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Charles Russell
Arnold Schwarzenegger, Vanessa Williams, James Coburn, James Caan, Robert Pastorelli
Writing Credits:
Tony Puryear and Walon Green

He will erase your past to protect your future.

A Witness Protection specialist becomes suspicious of his co-workers when dealing with a case involving high-tech weapons.

Box Office:
$100 million
Opening Weekend
$24,566,446 on 2410 Screens
Domestic Gross

Rated R

Aspect Ratio: 2.35:1/16X9
Aspect Ratio: 1.33:1
English Dolby Digital 5.1
French Dolby Digital 5.1
Supplements Subtitles:

Runtime: 114 min.
Price: $5.97
Release Date: 3/26/1997

• Cast Listing
• Trailer `


Panasonic TC-P60VT60 60-Inch 1080p 600Hz 3D Smart Plasma HDTV; Sony STR-DG1200 7.1 Channel Receiver; Panasonic DMP-BD60K Blu-Ray Player using HDMI outputs; Michael Green Revolution Cinema 6i Speakers (all five); Kenwood 1050SW 150-watt Subwoofer.


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Eraser (1996)

Reviewed by Colin Jacobson (July 13, 2014)

Prior to 1993, Arnold Schwarzenegger's career simply sailed along a smooth course of undistinguished violent action pics. His filmography came punctuated by the occasional class project such as Terminator 2 or absurd "fish out of water" comedies like Kindergarten Cop or Twins. While some of these movies didn’t set the world on fire, they didn’t bomb either, so Schwarzenegger seemed to be a veritable box office "sure thing."

All that changed in 1993 with the disastrous release of Last Action Hero. Both critically and financially, it was a flop of Ishtar or Heaven’s Gate proportions; so great was its failure that it seemed to threaten Schwarzenegger’s career. Thankfully for him, he rebounded the following year with the reasonably successful True Lies.

Perhaps as a continued reaction to the failure of the semi-parody found in Last Action Hero, 1996’s Eraser placed Schwarzenegger back in the same mode he mined so well in earlier years. Unfortunately, while Eraser offers occasional thrills, it mostly seems unexceptional. Federal Agent John Kruger (Schwarzenegger) specializes in "erasing" members of the Witness Protection Program; if their covers get blown, he comes in and starts all over again. The film sets up his job through a sequence in which Kruger stages a number of deceptions to save a protected witness and his wife (Robert Pastorelli and Melora Walters).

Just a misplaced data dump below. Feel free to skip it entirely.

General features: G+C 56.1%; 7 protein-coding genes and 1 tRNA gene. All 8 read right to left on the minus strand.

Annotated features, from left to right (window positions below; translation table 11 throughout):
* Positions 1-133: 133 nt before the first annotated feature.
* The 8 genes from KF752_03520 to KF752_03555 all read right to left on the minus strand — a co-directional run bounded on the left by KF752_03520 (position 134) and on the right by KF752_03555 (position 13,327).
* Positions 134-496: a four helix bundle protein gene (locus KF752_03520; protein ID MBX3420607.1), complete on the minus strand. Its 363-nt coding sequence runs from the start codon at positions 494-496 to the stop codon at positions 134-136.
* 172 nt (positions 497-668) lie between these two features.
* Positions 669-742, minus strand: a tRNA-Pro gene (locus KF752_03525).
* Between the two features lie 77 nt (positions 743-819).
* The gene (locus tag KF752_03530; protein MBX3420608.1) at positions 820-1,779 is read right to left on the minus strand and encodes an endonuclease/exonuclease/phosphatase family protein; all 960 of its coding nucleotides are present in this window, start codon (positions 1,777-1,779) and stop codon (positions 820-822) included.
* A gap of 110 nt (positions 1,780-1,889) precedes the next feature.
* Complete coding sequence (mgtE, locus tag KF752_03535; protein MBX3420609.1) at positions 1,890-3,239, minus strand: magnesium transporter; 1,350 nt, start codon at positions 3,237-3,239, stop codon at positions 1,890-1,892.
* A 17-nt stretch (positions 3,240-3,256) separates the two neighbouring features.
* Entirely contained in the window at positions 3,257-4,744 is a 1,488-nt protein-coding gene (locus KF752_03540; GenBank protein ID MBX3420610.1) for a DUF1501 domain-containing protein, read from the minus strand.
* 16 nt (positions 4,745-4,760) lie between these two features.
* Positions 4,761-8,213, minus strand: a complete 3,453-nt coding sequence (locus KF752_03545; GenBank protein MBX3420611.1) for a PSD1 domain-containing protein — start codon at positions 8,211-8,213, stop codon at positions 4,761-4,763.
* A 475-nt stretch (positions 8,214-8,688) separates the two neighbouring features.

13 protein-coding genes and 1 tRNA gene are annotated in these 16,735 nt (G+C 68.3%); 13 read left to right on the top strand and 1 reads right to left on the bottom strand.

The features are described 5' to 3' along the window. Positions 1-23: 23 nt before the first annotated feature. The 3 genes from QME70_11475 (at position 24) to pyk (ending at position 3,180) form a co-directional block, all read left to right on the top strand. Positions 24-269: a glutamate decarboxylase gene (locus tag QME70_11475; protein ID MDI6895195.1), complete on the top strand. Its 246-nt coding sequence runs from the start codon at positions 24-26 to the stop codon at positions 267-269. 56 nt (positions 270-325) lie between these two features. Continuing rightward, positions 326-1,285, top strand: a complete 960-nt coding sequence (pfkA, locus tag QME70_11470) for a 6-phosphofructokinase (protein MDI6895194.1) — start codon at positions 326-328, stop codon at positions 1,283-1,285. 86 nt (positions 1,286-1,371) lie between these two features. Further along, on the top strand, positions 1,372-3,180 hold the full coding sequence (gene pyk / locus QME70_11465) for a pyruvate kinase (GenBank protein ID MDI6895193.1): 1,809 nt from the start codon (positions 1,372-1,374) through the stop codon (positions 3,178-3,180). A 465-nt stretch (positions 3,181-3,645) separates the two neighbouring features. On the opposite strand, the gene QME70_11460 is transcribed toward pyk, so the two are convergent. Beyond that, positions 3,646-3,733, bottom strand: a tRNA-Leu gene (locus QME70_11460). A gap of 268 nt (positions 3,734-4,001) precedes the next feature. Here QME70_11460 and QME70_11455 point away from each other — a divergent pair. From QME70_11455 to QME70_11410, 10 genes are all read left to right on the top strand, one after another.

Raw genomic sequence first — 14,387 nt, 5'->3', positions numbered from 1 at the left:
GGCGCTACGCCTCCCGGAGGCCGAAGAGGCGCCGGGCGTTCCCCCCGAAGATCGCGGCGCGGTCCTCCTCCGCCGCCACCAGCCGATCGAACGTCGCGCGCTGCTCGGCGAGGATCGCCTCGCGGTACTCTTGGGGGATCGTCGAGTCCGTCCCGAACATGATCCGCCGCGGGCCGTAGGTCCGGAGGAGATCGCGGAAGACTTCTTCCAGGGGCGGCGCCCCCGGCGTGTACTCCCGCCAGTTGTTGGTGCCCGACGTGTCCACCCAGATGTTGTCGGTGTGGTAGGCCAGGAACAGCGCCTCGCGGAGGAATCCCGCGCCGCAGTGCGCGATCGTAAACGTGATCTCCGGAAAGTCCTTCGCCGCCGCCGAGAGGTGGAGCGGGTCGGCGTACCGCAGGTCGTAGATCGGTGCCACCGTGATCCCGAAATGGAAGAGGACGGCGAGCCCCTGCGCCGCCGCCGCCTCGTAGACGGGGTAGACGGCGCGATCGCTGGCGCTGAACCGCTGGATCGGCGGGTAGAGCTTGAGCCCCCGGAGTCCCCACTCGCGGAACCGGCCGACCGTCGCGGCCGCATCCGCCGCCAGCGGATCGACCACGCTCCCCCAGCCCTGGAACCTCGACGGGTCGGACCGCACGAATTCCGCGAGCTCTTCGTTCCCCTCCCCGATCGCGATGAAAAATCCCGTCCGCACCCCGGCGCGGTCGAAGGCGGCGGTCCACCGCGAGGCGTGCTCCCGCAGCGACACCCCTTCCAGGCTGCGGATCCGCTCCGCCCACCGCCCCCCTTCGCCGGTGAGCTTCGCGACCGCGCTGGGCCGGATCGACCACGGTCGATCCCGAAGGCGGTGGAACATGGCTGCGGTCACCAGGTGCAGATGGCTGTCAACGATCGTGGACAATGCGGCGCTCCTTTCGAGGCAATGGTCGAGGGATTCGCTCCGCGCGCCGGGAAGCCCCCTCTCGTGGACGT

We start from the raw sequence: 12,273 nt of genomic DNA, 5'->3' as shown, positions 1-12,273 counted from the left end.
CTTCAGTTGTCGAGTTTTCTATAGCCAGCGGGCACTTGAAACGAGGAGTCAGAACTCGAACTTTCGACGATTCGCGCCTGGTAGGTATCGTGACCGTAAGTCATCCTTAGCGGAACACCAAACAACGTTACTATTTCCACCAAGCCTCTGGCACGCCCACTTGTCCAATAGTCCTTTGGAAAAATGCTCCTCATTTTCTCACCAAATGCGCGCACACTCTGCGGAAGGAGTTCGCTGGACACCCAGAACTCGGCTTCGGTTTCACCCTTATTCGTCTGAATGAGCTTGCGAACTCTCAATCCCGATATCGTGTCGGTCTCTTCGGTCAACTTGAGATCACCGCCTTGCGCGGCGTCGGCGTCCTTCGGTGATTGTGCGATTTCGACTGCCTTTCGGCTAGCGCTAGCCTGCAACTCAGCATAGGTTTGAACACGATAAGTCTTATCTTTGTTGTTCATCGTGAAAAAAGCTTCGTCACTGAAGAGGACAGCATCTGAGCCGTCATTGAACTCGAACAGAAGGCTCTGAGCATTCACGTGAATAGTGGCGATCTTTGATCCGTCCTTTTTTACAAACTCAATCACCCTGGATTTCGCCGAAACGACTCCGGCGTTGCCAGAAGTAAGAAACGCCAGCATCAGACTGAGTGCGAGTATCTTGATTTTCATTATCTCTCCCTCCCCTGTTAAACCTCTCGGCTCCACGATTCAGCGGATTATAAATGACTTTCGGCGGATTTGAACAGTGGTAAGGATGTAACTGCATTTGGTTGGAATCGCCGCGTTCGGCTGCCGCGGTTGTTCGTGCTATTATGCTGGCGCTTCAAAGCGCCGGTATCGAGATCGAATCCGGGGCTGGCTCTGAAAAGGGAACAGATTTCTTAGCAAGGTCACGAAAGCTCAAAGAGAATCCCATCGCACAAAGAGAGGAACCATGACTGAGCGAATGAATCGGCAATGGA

After this, Kruger simultaneously attempts to protect Lee Cullen (Vanessa Williams), his latest endangered witness, and also to get to the bottom of some deception within and outside his bureau. We follow these elements along with the inevitable violent action typical of Schwarzenegger’s films.

While the production of Eraser certainly seems competent and professional, the film lacks any kind of spark that would set it apart from others in its genre. As alluded, Eraser bears a strong resemblance to Schwarzenegger's interchangeable testosterone-fests from the 1980s. Yeah, it boasts a higher budget and better production values than his earlier efforts, but other than that, it easily fits in with those movies.

Ironically, although Eraser portrays no romantic involvement between Schwarzenegger and Williams, I can't decide if this is a step forward or backward. Yes, it's nice to see a movie that doesn't attempt to force artificial love interests down our throats. However, I can't help but be suspicious that in a film as cliché and rote as Eraser, the romantic engagement that we would expect between these characters fails to occur mainly because of fear in Hollywood about interracial love affairs. Admittedly, that's just speculation on my part, but I wouldn't be surprised to discover that's the case.

I found the utterly banal nature of Eraser to be a surprise when I saw it theatrically. Director Charles Russell also helmed moderately spiffy fare such as The Mask and Nightmare on Elm Street 3 and I'd hoped he would bring similar flair to this project. Alas, it was not to be; he does a decent job with the fight scenes, but he makes no particular mark.